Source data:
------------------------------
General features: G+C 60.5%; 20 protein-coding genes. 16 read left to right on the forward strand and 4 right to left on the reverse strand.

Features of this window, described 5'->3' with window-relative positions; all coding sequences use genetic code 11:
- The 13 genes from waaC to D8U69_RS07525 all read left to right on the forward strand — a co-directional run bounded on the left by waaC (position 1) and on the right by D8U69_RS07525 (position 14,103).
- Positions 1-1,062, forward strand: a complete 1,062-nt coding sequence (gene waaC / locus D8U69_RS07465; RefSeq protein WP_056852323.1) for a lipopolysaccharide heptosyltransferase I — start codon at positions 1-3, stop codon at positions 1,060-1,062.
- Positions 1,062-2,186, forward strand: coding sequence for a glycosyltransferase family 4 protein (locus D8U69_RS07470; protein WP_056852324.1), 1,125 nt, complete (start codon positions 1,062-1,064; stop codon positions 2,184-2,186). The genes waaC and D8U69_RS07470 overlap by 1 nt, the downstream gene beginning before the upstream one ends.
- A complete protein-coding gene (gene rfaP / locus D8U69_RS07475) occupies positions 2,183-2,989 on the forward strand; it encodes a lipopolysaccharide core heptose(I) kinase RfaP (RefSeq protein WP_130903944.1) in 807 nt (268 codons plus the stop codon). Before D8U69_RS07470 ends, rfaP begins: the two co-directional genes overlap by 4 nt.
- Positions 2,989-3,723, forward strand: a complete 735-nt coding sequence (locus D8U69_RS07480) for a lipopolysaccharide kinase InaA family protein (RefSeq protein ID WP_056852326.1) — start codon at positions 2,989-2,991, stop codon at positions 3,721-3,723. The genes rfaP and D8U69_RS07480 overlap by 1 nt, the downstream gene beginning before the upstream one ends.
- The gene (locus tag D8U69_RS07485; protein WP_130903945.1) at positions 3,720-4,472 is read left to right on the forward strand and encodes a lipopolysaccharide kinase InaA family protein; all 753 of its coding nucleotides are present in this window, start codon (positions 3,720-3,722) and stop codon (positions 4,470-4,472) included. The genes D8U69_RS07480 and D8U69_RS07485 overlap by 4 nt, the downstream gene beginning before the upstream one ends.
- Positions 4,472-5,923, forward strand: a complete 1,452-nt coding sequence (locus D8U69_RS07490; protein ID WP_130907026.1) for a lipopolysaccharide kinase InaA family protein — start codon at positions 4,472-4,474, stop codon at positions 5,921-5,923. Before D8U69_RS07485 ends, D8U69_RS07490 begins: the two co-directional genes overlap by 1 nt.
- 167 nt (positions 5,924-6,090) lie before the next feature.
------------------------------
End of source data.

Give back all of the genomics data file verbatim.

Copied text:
General features: G+C 60.5%; 20 protein-coding genes. 16 read left to right on the forward strand and 4 right to left on the reverse strand.

Features of this window, described 5'->3' with window-relative positions; all coding sequences use genetic code 11:
- The 13 genes from waaC to D8U69_RS07525 all read left to right on the forward strand — a co-directional run bounded on the left by waaC (position 1) and on the right by D8U69_RS07525 (position 14,103).
- Positions 1-1,062, forward strand: a complete 1,062-nt coding sequence (gene waaC / locus D8U69_RS07465; RefSeq protein WP_056852323.1) for a lipopolysaccharide heptosyltransferase I — start codon at positions 1-3, stop codon at positions 1,060-1,062.
- Positions 1,062-2,186, forward strand: coding sequence for a glycosyltransferase family 4 protein (locus D8U69_RS07470; protein WP_056852324.1), 1,125 nt, complete (start codon positions 1,062-1,064; stop codon positions 2,184-2,186). The genes waaC and D8U69_RS07470 overlap by 1 nt, the downstream gene beginning before the upstream one ends.
- A complete protein-coding gene (gene rfaP / locus D8U69_RS07475) occupies positions 2,183-2,989 on the forward strand; it encodes a lipopolysaccharide core heptose(I) kinase RfaP (RefSeq protein WP_130903944.1) in 807 nt (268 codons plus the stop codon). Before D8U69_RS07470 ends, rfaP begins: the two co-directional genes overlap by 4 nt.
- Positions 2,989-3,723, forward strand: a complete 735-nt coding sequence (locus D8U69_RS07480) for a lipopolysaccharide kinase InaA family protein (RefSeq protein ID WP_056852326.1) — start codon at positions 2,989-2,991, stop codon at positions 3,721-3,723. The genes rfaP and D8U69_RS07480 overlap by 1 nt, the downstream gene beginning before the upstream one ends.
- The gene (locus tag D8U69_RS07485; protein WP_130903945.1) at positions 3,720-4,472 is read left to right on the forward strand and encodes a lipopolysaccharide kinase InaA family protein; all 753 of its coding nucleotides are present in this window, start codon (positions 3,720-3,722) and stop codon (positions 4,470-4,472) included. The genes D8U69_RS07480 and D8U69_RS07485 overlap by 4 nt, the downstream gene beginning before the upstream one ends.
- Positions 4,472-5,923, forward strand: a complete 1,452-nt coding sequence (locus D8U69_RS07490; protein ID WP_130907026.1) for a lipopolysaccharide kinase InaA family protein — start codon at positions 4,472-4,474, stop codon at positions 5,921-5,923. Before D8U69_RS07485 ends, D8U69_RS07490 begins: the two co-directional genes overlap by 1 nt.
- 167 nt (positions 5,924-6,090) lie before the next feature.